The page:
More than half of Canadians don’t know what sexual consent is
Although knowledge of consent has increased by 33% since 2015 in the Canadian population, more than half (55%) of them still do not understand the need for both positive and ongoing consent from their partner as Canadian law defines it.
This is the damning portrait painted by the new study by the Canadian Women’s Foundation, conducted last October with one of 1,511 Canadians on the understanding of consent. The understanding of having a positive consent, for example by giving consent and/or by participating enthusiastically and continuously, by ensuring their maintenance throughout the sexual act, would be higher among those under 54 years of age ( 52%) and lower among those aged 55 and over (34%).
This is a sign that Canada desperately needs to invest in consent education and effective violence prevention measures for all age groups.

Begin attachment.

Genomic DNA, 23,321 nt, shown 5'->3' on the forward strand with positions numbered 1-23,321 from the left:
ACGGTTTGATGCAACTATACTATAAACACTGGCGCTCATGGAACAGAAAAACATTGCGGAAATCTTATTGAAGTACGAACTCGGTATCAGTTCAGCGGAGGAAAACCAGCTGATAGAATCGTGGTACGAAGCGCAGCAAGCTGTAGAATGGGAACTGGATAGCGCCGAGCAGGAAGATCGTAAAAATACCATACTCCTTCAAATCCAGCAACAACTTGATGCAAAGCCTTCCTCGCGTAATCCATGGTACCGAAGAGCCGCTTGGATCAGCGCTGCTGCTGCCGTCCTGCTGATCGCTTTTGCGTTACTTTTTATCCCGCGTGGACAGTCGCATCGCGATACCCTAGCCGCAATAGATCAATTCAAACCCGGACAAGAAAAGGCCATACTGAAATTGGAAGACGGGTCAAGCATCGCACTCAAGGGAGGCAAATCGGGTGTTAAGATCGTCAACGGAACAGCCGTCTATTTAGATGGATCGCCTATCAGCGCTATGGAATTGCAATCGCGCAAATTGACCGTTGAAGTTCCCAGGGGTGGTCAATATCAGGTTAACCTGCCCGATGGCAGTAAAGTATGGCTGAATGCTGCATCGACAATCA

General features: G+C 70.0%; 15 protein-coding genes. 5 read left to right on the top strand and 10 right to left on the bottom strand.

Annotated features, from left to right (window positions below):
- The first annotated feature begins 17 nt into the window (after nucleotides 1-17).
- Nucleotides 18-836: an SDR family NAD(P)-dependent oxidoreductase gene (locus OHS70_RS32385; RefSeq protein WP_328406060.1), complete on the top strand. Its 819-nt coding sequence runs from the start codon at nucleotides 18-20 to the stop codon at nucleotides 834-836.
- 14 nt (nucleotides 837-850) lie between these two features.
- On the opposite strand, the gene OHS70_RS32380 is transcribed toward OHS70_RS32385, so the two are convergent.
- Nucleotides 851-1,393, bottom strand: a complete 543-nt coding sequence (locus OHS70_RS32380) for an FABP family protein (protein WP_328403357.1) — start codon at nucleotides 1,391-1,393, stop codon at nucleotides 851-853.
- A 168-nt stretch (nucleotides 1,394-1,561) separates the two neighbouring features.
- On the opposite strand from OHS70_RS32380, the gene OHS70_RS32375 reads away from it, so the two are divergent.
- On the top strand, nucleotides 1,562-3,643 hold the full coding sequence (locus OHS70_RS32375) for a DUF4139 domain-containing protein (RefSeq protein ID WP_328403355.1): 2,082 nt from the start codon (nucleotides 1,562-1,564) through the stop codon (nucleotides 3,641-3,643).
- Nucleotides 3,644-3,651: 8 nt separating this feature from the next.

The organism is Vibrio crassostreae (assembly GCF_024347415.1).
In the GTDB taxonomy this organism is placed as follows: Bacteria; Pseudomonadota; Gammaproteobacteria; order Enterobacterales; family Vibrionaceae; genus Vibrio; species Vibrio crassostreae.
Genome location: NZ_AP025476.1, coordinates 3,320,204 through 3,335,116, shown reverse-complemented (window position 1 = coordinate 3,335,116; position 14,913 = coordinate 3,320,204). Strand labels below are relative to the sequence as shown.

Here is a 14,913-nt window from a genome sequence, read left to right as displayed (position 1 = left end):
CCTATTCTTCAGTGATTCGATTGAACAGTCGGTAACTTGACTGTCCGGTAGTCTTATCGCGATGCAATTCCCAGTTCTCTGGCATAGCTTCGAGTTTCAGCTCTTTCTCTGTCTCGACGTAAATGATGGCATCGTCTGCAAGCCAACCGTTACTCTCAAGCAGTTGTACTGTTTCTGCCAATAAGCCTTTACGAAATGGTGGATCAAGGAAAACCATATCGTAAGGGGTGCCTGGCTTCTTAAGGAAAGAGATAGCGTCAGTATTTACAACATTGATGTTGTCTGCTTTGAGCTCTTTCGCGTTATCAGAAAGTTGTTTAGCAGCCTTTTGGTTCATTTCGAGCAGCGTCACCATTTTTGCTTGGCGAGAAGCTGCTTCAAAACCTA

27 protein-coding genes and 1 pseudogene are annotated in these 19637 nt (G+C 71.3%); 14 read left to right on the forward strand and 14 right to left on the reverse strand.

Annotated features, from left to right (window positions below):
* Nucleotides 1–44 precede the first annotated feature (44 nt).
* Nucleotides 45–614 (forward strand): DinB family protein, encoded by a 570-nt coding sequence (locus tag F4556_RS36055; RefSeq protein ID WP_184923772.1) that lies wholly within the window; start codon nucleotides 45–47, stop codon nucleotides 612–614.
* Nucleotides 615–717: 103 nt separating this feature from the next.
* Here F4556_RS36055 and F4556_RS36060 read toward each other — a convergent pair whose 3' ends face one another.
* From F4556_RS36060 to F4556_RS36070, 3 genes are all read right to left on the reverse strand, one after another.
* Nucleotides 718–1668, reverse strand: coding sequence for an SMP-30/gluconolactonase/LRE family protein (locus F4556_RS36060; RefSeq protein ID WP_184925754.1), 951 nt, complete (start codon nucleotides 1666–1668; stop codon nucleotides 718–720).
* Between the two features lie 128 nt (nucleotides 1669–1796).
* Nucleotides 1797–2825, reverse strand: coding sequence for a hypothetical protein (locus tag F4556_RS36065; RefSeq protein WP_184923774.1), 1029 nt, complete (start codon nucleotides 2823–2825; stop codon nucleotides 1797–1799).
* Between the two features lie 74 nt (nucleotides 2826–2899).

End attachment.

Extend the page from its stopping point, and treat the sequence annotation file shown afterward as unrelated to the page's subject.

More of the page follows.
Paulette Senior, President and CEO of the Canadian Women’s Foundation
“While it seems that a growing number of people know what consent is, it is worrying to see that this is still not the case for a large part of the population”, explains the president and general manager. of the Canadian Women’s Foundation, Paulette Senior in a press release.
The study recalls that approximately 4.7 million women, or 30% of all women aged 15 and over, have experienced sexual assault outside of an intimate relationship. Young women, those with disabilities, Indigenous women or members of the LGBTQ2+ community are at greater risk of experiencing sexual violence. In total, 42% of Canadians know a woman who has been the victim of sexual violence.
“So many women, girls and Two-Spirit, trans and non-binary people face this violence in their lifetime,” said Paulette Senior. We all need to be better prepared to support survivors without judging or stigmatizing them, as they often choose to talk to people they trust.”
According to her, it is necessary to « hold political leaders accountable » to encourage them to strengthen the fight against sexual violence.
To support the population, the Canadian Women’s Foundation launched the Responding to the Call for Help initiative, which offers tools to react to signs of violence and to support survivors of violence.